Former NBA star Rodman: "A lot of people thought I would be dead at 40"
Five-time NBA champion Dennis Rodman, who recently turned 60, has spoken to US media outlet WSVN 7News about reaching the milestone.
He has never left anyone indifferent. Neither during his illustrious career as a player, nor in retirement in the south of Florida, where he leads a less intense, if never pedestrian, way of life. Former Chicago Bulls star Dennis Rodman was always a special player - probably one of the most memorable in the history of the NBA, both for what did on the court and off it. A pop icon never far away from the cameras’ gaze, with a basketball resumé that reads: five championship rings, twice an All-Star, eight times in the All-Defensive Team, twice Defensive Player of the Year… "For a minute, I was more famous than Michael Jordan in Chicago," Rodman has even said. Now 60, his interviews with the media continue to offer up headline upon headline.
Rodman: "I'm surprised I'm still here"
And his latest, given to WSVN 7News, is just as eye-catching as the rest. "I’m surprised I’m still here," Rodman told the Miami-based Fox affiliate. "Because a lot of people thought I would be dead at 40, 45, 50, 55 and I turned 60 and I’m like, ‘Wow, I’m still here.’ I said, ‘Someone has a hand on my shoulder saying you have a lot left to fulfill something for people around the world.'"
Jordan: "I never thought he'd see 40"
During his playing days, his lifestyle was fast and furious. Most notably, he hotfooted it to Las Vegas for a night out after the Bulls lost Game 4 of the 1997 NBA Finals to the Utah Jazz - and was then back in training first thing the next morning, having barely slept. Such escapades led Jordan, who would star in his legendary ‘Flu Game’ in the next instalment of the series against the Jazz, to be among those to doubt Rodman's longevity. "In all honesty, playing with Dennis and [seeing] the lifestyle he lived, I never thought he’d see 40 because he burned the candle at both ends," Jordan told an ESPN documentary about his former team-mate, adding that he was both impressed and concerned by his ability to "run like a gazelle" in practice after partying the night before.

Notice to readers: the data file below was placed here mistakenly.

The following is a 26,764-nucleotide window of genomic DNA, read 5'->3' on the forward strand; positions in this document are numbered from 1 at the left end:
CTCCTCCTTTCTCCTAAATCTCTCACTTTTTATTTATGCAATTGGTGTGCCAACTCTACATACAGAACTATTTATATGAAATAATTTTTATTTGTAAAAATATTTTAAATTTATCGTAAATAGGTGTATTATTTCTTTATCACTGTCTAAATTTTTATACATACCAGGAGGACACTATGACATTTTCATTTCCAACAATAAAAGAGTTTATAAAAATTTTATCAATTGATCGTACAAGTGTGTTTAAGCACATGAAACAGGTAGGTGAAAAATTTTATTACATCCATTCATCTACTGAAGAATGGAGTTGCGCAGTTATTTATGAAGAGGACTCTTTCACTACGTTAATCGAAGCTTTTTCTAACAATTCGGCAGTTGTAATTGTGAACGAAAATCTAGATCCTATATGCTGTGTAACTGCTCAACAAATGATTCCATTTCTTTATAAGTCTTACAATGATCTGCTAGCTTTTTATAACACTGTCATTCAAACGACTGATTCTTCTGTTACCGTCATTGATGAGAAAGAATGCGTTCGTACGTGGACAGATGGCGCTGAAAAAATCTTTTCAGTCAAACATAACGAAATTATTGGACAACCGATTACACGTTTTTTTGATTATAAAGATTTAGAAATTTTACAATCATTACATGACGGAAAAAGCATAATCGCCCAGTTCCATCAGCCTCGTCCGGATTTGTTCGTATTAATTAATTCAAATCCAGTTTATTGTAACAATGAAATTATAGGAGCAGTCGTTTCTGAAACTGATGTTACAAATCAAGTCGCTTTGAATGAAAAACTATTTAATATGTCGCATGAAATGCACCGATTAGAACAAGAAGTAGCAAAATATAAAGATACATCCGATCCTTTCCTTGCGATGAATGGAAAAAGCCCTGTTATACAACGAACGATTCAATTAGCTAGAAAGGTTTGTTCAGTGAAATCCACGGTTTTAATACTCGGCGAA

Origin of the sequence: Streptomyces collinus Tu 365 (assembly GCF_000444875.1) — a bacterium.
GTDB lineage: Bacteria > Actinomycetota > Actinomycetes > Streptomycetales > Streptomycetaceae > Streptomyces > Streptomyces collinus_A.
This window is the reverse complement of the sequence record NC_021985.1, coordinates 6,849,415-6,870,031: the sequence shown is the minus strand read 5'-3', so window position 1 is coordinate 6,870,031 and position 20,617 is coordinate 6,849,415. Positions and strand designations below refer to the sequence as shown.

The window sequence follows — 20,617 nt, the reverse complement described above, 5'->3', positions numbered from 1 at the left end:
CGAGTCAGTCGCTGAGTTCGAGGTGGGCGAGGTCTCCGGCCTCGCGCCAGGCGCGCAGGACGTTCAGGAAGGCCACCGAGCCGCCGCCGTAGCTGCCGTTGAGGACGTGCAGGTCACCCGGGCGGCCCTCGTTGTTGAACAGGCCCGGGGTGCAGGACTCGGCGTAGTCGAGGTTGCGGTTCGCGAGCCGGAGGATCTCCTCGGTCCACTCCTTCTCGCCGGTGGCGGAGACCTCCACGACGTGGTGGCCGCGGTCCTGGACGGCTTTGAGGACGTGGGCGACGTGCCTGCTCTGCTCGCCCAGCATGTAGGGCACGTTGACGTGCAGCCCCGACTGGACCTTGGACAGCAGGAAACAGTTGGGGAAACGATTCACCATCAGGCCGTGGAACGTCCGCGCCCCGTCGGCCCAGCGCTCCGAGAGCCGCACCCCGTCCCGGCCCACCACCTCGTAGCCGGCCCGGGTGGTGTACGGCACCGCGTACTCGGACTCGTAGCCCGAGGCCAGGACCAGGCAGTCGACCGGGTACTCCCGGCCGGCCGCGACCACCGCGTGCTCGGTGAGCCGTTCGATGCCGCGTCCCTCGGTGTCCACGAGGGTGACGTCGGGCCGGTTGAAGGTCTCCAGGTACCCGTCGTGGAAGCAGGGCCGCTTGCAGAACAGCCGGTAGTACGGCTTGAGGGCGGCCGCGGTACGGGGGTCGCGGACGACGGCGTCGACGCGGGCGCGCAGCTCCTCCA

That was just one of many documentaries filmed, and words written, about Rodman. In The Last Dance, he also takes a central role, appearing in all his splendour in the series about Jordan and the Bulls’ 1998 NBA Finals win. He not only offered insights into now he perfected the art of rebounding, a skill in which he served up repeated masterclasses as a player, but also looked back on some of his most memorable antics away from the court. To this day, he and Jordan remain friends. “Michael is in Jupiter right now,” Rodman told WSVN 7News. “He’s got his own golf course [...], hasn’t invited me yet but I see Michael every once in a while. He’s still Michael.”
Alongside Jordan at the Bulls, Rodman won three of his five NBA championship rings. He claimed the other two with the Detroit Pistons, as part of a team dubbed the ‘Bad Boys’. He also had spells at NBA franchises such as the San Antonio Spurs and the Los Angeles Lakers, and was linked with moves to many others, including the Miami Heat. Former Heat coach Pat Riley went from describing Rodman as "the most ridiculous thing to ever come along in the game" to considering signing him, but the transfer didn’t happen. "Pat Riley is too cool,” Rodman says. "He is too cool for cool. You know, a lot of teams wanted me in 1999 because I still had some gas in the tank. Pat got too much pride. He has way too much pride. He said, ‘Oh Dennis is too much for us, we can’t handle him.’ If you can’t handle me, how did you handle other people that played for Miami? There were a lot more people that were way worse than me. I’m a winner, brother. I’ve been a winner for a long damn time. I earned that spot so I wish he would have pulled that trigger."
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